Sunday, April 6, 2014


This stuff is absolutely disgusting . . . possibly the single worst part about being in the Army . . . S.L.

As long as I was in the Army, we line doggies always accused the cooks of serving powdered eggs, and the cooks always vehemently denied it. "Oh no!" they would swear up and down on their mama's grave, "Those ain't no powdered eggs! Them's REAL eggs!!!"

And yet they tasted ghastly . . . and we swore up and down the yellow-green-gray muck on our plates were powdered eggs . . .

It was about fifteen years into my Special Forces career . . . we were in Cote d'Ivoire (Ivory Coast), a company sized Sf element - three ODAs and a HQ unit - and a platoon of Belgian paratroopers; military advisers to the Ivorians.

Our HQs included a team of cooks who ran a makeshift mess hall in the same African barracks we occupied. On weekends the senior leadership from the ODAs would volunteer to help cook so the cooks could have some time off, go to the beach and have some R&R.

It was my turn. I like to cook so it was no problem. Saturday morning I reported at zero-dark-thirty ready and rarin' to go.

First thing to do was put five pounds of bacon on the grill, then start working the chipped beef a.k.a. "sh*t on a shingle", mix up a huge vat of grits, then it was time to do the eggs.

I looked over at the measly dozen eggs on the counter. "We don't have enough, Cookie."

"Don't worry," Cookie said, "I've got something for that," and out of a footlocker came a can of powdered eggs.

I looked at the stuff like it was industrial waste but I didn't say a word. You never piss off the cooks, right? Cookie poured the stuff into a big vat and mixed it up with water. Then he said, "Take that dozen eggs there and crack them into this stuff, and then crush up the eggshells and mix them in, too."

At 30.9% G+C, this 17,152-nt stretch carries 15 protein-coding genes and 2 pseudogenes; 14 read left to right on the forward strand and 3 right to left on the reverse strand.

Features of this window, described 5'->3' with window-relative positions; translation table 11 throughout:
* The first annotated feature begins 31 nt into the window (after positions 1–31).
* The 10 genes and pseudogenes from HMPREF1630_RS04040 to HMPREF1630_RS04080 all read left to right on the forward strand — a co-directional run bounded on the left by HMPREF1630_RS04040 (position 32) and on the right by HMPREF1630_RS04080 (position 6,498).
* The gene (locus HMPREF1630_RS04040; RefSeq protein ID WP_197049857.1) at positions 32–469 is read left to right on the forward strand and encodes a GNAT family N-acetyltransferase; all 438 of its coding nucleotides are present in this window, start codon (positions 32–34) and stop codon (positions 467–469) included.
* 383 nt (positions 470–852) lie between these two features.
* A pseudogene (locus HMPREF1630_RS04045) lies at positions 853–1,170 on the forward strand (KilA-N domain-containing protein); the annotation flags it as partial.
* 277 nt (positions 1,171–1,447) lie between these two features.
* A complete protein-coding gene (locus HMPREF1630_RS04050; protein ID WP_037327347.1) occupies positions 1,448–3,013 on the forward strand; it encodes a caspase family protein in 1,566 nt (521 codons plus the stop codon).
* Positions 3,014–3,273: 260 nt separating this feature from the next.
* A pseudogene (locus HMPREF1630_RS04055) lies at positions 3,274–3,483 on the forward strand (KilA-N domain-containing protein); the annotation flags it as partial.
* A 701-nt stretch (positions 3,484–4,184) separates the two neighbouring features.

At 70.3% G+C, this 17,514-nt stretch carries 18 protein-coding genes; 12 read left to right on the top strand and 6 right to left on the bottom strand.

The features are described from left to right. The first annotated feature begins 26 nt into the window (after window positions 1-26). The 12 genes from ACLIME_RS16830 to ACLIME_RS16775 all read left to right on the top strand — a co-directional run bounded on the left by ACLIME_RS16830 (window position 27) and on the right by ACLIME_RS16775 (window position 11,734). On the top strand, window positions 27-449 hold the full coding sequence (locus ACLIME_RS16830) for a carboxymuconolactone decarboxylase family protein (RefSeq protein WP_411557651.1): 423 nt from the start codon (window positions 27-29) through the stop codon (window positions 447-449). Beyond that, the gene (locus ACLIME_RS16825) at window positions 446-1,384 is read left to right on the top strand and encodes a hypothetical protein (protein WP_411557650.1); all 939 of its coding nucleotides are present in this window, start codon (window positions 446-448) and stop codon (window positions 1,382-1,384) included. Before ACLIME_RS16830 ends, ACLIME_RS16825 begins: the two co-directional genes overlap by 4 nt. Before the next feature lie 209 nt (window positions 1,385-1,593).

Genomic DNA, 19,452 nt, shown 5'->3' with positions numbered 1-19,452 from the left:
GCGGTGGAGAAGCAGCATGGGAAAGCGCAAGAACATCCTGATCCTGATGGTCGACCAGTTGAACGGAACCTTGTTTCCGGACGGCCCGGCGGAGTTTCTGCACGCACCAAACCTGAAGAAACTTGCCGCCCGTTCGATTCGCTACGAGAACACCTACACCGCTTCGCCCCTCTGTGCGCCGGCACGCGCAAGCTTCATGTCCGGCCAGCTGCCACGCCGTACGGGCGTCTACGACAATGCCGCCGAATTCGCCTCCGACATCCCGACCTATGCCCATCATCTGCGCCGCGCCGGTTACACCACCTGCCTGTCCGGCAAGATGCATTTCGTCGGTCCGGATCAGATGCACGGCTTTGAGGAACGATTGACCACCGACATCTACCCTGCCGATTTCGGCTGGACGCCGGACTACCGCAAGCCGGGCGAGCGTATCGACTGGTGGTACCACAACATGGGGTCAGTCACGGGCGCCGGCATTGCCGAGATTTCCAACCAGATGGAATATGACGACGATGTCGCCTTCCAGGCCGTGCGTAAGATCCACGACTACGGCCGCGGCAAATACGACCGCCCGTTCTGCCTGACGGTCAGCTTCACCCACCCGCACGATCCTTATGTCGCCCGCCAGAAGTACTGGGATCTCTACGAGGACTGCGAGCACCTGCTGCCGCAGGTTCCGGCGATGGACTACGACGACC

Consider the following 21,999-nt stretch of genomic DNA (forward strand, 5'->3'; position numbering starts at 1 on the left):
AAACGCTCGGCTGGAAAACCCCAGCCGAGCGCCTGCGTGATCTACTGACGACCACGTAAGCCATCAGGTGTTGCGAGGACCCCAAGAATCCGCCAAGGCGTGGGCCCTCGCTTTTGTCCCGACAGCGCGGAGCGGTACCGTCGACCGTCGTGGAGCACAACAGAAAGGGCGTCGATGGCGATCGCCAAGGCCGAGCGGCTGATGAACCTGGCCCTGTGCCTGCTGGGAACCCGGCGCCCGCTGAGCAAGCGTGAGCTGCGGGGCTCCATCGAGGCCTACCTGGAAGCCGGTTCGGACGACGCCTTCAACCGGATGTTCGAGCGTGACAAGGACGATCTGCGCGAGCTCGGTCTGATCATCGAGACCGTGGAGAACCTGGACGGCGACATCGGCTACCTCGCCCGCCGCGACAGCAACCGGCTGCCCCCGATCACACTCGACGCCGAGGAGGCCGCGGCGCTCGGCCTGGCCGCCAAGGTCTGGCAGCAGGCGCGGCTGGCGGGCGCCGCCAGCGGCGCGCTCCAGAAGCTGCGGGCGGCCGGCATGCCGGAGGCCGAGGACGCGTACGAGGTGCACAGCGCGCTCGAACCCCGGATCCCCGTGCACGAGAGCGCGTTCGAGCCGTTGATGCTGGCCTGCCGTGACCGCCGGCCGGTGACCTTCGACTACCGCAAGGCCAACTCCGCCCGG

Right away I understood the sheer genius of this tactic. Nobody could accuse the cooks of serving powdered eggs - they had plausible deniability - and on top of that, the troops would be crunching down on little bits of eggshells. I did as Cookie said.

As he put away the can of dried egg powder, Cookie looked at me real serious. "What you saw here, stays here, got it?"



  1. The yellow-green-grey mucky looking eggs near the bottom of the Mermite can inserts was often the result of the scrambled eggs sitting in their own moisture too long.

    Every firebase I was on in VietNam had real eggs in the mess bunker. Saw 'em first hand. The canned sliced white potatoes on the other hand could be a real mess if you didn't cook them properly.

    Lazarus Long

  2. They were eggs when they left the kitchen, I swear!

  3. TomR,armed in TexasApril 6, 2014 at 8:18 PM

    Powdered milk was also a nauseating staple.

  4. The one good use for powdered eggs is as a deer repellent for your plants.
    Just shake some out of the can / bag on the plants. I think the deer don't like the sulphur like taste / smell of the eggs.

  5. Army cooks were pulling the egg shell trick in Nam in 1965. I bet it dates back to the invention of powdered eggs.

  6. Sago pudding comes a close second, they always looked like a pile of frog eggs covered in yellow slime.